Illinois House Passes Bill Allowing College Athlete Endorsement Deals

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The Loyola Ramblers take on the Florida Gators on Wednesday, Dec. 6, 2017 in Gainesville, Florida. (Photo by Matt Pendleton for Matt Pendleton Photography)The Loyola Ramblers take on the Florida Gators on Wednesday, Dec. 6, 2017 in Gainesville, Florida. (Photo by Matt Pendleton for Matt Pendleton Photography)

The Illinois House on Wednesday overwhelmingly voted in favor of a bill allowing college athletes to profit from their names and likenesses.

The move comes a day after the NCAA said it was considering loosening longstanding and increasingly controversial rules that prevent student-athletes from making money. Earlier this month, California’s governor signed into law a measure on which Illinois’ is based.

“I think it’s about time that the NCAA reflects the current climate in terms of the amount of money that the schools make, the amount of money that coaches make, the amount of money entire university systems make on behalf of what the athletes have to offer,” said Fred Mitchell, an award-winning sportswriter who formerly worked at the Chicago Tribune and now teaches at DePaul University’s College of Communication.

Mitchell argues that since only a small percentage of college athletes ever make it to the pros, students should be allowed to profit off their likenesses, and potentially form business relationships that can benefit them after their college careers end.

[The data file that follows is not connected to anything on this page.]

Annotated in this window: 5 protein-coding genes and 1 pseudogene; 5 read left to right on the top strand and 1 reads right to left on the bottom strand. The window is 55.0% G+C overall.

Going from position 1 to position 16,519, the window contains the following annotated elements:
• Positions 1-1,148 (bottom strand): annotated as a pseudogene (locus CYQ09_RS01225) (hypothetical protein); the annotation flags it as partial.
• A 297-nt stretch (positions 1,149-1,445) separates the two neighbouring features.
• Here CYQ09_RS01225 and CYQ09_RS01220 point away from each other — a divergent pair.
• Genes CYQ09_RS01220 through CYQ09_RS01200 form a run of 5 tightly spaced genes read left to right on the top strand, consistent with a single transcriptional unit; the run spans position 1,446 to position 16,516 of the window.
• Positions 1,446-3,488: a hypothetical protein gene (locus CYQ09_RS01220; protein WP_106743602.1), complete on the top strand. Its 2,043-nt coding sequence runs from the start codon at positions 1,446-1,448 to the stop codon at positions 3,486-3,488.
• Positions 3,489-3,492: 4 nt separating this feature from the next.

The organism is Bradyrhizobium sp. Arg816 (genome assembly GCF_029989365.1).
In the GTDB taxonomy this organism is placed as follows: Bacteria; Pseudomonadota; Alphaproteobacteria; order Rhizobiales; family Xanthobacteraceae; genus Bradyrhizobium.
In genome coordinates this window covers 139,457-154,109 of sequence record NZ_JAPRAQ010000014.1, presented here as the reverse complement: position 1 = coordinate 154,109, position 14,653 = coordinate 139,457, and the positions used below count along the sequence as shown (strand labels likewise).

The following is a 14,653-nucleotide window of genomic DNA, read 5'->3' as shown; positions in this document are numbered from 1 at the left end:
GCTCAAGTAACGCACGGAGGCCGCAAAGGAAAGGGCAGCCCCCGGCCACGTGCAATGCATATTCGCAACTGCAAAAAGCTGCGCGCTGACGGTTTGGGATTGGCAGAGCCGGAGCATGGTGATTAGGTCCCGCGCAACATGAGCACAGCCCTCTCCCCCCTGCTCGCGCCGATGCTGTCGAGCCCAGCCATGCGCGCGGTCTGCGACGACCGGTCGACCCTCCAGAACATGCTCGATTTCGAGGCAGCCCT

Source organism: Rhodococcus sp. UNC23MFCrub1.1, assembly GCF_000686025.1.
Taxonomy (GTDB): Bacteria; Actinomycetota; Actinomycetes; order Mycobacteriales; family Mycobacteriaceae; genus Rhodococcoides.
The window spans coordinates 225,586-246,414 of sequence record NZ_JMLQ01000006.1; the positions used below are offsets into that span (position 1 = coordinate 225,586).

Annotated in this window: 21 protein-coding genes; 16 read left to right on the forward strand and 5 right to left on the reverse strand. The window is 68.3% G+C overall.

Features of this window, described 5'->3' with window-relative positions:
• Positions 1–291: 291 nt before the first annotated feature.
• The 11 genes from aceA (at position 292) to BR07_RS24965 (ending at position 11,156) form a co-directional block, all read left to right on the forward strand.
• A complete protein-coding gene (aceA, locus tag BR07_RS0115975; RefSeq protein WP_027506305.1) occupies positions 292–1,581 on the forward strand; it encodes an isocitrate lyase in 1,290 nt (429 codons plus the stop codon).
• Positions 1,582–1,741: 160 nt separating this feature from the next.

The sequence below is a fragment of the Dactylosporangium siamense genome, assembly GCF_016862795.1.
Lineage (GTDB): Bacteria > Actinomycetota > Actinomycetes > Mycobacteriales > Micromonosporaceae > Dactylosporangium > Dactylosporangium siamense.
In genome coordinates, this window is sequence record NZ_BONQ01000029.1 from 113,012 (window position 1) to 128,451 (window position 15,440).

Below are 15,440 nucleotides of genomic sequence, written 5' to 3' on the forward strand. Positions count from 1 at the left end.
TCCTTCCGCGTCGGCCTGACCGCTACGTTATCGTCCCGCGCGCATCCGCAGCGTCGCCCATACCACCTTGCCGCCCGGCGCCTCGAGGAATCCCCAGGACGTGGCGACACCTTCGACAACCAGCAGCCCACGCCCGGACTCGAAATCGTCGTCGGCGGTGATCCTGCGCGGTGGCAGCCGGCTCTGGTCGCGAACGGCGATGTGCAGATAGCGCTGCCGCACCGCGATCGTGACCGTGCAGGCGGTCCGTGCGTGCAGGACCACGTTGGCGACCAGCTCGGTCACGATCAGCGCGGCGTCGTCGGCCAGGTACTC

But critics of the Illinois- and California-style bills argue that letting student-athletes make money could create thorny unexpected consequences.

“It’s not perfect,” Mitchell said. “There will be people exploiting it, no doubt. But certainly what’s in place is not realistic.”

Critics of the NCAA says their move this week is an empty gesture, and that laws at the state or federal level are necessary to prevent them from nodding toward change while hamstringing students. “Reading the fine print is something the NCAA’s been good at over the last decades, so that’s going to continue, no doubt. Ostensibly the best scenario would be that the rules put in place will be clear and reasonable, and schools and athletes will continue to be monitored in that regard and make the best of it,” Mitchell said.

Note: This story will be updated with video.


Related:

Should College Athletes Be Paid? A Chicago Economist Weighs In


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October 30, 2019 at 06:42PM

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